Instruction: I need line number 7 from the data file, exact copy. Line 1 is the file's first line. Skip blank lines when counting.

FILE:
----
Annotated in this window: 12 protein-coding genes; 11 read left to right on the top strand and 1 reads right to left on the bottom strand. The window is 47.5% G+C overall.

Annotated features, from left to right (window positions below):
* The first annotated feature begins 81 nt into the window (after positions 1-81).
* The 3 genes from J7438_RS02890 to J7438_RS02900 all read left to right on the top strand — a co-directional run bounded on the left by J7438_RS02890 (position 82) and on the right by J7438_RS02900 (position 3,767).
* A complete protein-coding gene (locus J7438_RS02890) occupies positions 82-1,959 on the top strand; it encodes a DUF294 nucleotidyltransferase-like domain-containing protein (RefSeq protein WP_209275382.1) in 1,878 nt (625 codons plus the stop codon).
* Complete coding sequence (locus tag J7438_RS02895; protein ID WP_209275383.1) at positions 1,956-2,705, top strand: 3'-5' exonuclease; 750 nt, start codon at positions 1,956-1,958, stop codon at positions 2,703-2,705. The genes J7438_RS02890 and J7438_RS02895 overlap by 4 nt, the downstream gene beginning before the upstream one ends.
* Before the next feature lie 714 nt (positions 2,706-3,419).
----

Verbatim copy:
* Before the next feature lie 714 nt (positions 2,706-3,419).